EI scores were seen significantly higher among those students who were in regular contact with their family as opposed to those who were not in other studies. [8],[9] These studies explained this association as being due to the fact that family is the first school for emotional learning and concepts of understanding and managing emotions are first learned there. [12] However, no such association was observed in this study. In addition, other studies have found ethnicity to significantly influence EI scores, which was again different from our observations. [3],[11]

EI in this study was not associated with the SES of students, which again differed from the findings of the study done in Mumbai, where lower middle-class participants were found to have significantly high scores. [8]

PS was found to be significantly higher among first-year students compared to second-year students in this study, probably due to pressure on the beginners from course expectations and adjusting to a new environment. PS was found to significantly decrease with increasing EI. This was similar to the findings of a study done in Poland among medical students where persons with a high level of EI were found to be more flexible in coping with stressors and were more willingly to be active in confronting the problem[4].

As first-year students are more vulnerable to stress and the perceived stress decreases with increase in EI scores measures to improve EI need to be supported in the curriculum to make beginners more stress-free during early student life. Ultimately, higher EI would lead to students offering better emotional support to patients and their families later in their professional lives. Moreover it would also reduce perceived stress thus improving their academic performance. The end result would be more efficient health care professionals. The results of the present study may act as a stimulus for creating prevention projects focusing on improvement in EI rather than utilizing unconstructive ways of coping with occupational stress connected with the medical field.

The present study, though it has assessed EI, has not explored the improvement in the same following interventions in the teaching curriculum. Other important predictors of EI, such as language of instruction, previous academic performance, and lifestyle factors were not considered in this study. In addition, as the study was restricted to first-year and second-year students of a single private medical college, the study findings cannot be generalized.


We, the authors, thank MBBS students Ms. Suriani Ahmad, Ms. K Sphurti Kamath, Mr. Mohammed Sakhawi, and Ms. Farhana Ahmad of KMC Mangalore for their help in data collection. We also thank Dr. C Kannan, Professor and HOD, Department of Community Medicine, VMKV Medical College, Salem for his encouragement and support throughout this study.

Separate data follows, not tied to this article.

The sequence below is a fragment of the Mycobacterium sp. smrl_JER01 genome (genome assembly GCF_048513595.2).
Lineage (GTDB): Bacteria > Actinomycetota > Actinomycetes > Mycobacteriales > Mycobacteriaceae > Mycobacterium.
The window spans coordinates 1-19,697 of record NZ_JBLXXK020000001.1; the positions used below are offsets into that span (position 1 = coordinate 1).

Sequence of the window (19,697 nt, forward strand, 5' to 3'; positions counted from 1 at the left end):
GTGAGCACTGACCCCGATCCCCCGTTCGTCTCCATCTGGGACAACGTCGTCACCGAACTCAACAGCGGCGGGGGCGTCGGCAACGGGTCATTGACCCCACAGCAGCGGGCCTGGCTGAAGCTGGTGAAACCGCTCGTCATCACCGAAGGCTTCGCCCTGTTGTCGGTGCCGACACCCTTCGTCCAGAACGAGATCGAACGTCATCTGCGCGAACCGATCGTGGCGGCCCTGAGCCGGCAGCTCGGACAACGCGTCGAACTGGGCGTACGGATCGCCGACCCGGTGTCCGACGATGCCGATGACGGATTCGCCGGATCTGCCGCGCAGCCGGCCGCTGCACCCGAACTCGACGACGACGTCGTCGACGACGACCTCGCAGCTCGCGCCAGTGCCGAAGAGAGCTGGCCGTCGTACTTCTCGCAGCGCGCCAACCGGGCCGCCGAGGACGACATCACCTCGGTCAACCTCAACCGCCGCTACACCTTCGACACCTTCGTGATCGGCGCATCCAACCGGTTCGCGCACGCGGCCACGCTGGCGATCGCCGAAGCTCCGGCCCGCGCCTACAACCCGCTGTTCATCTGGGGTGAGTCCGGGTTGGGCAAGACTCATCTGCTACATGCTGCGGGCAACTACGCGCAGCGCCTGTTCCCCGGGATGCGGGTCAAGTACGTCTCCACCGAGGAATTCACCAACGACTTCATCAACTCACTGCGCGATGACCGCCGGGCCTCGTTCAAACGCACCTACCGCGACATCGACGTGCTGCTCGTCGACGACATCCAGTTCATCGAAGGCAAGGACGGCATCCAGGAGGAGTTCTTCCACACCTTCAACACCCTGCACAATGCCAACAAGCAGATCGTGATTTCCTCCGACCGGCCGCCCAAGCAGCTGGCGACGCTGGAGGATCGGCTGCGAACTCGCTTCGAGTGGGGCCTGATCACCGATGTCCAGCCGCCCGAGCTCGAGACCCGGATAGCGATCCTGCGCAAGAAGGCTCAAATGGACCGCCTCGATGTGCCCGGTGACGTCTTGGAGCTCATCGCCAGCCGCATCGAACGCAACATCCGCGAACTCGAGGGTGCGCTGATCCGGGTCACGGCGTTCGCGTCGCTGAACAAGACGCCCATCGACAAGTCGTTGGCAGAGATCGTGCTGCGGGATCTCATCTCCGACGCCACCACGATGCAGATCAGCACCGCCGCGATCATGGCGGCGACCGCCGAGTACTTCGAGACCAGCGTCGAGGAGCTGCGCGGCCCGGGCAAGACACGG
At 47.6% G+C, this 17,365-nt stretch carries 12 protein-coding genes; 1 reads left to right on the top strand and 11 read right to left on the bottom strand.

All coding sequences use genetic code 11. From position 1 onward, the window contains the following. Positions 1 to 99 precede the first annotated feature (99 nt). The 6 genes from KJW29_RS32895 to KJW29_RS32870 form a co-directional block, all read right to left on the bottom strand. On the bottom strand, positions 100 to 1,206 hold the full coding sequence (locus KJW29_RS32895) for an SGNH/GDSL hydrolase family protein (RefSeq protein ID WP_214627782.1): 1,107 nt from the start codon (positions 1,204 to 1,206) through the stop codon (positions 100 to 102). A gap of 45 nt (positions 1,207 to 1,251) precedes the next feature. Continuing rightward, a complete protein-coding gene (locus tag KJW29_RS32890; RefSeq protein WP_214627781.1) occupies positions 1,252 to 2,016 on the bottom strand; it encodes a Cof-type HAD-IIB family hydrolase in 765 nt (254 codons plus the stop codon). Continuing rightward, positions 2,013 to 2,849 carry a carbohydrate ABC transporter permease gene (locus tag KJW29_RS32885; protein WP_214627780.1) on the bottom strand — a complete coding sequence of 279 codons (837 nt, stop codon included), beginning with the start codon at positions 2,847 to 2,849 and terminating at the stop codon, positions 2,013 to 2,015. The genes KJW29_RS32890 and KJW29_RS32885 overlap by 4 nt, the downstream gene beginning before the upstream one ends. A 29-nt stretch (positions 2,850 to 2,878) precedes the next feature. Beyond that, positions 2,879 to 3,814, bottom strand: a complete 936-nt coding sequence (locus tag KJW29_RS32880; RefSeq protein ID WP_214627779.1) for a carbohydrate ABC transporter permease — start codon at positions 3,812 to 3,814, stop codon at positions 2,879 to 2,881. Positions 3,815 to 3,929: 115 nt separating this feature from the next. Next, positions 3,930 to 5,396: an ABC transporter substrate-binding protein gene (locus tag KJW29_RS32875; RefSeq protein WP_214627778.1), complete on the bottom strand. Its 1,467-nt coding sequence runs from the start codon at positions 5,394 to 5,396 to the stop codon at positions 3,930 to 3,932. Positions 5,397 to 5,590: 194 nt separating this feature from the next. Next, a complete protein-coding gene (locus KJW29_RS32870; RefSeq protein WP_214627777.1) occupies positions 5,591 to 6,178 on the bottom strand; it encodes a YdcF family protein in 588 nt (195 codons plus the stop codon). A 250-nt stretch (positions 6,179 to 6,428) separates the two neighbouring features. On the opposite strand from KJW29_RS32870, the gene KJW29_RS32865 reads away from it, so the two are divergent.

Financial support and sponsorship


Conflicts of interest

There are no conflicts of interest.


1Mayer JD, Salovey P. What is emotional intelligence? In: Salovey P, Sluyter D, editors. Emotional Development and Emotional Intelligence: Implications for Educators. New York: Basic Books; 1997. p. 3-31.
2Punia BK. Emotional Intelligence and Leadership Behaviour of Indian Executives - An Exploratory Study. Available from: [Last accessed on 2013 Jan 8].
3Carr SE. Emotional intelligence in medical students: Does it correlate with selection measures? Med Educ 2009;43: 1069-77.
4Wons A, Bargiel-Matusiewicz K. The emotional intelligence and coping with stress among medical students. Wiad Lek 2011;64:181-7.
5Cherry MG, Fletcher I, O'Sullivan H, Shaw N. What impact do structured educational sessions to increase emotional intelligence have on medical students? BEME Guide No. 17. Med Teach 2012;34:11-9.
6Hunsaker PL. Training in Management Skills. Upper Saddle River, New Jersey: Prentice Hall; 2001.
7The International Stress Management Association. Available from: [Last accessed on 2012 Dec 3].
8Faye A, Kalra G, Swamy R, Shukla A, Subramanyam A, Kamath R. Study of emotional intelligence and empathy in medical postgraduates. Indian J Psychiatry 2011; 53:140-4.
9Shetty SC, Venkatappa KG, Parakandy SG, Sparshadeep EM, Das SK. Assessment of emotional intelligence in first year medical students: A questionnaire based study. J Dent Med Sci 2013;3:23-6.
10Doherty EM, Cronin PA, Offiah G. Emotional intelligence assessment in a graduate entry medical school curriculum. BMC Med Educ 2013;13:38.
11Todres M, Tsimtsiou Z, Stephenson A, Jones R. The emotional intelligence of medical students: An exploratory cross-sectional study. Med Teach 2010;32:e42-8.
12Goleman D. Working with Emotional Intelligence. 1 st ed. New York: Bantam Books; 1998.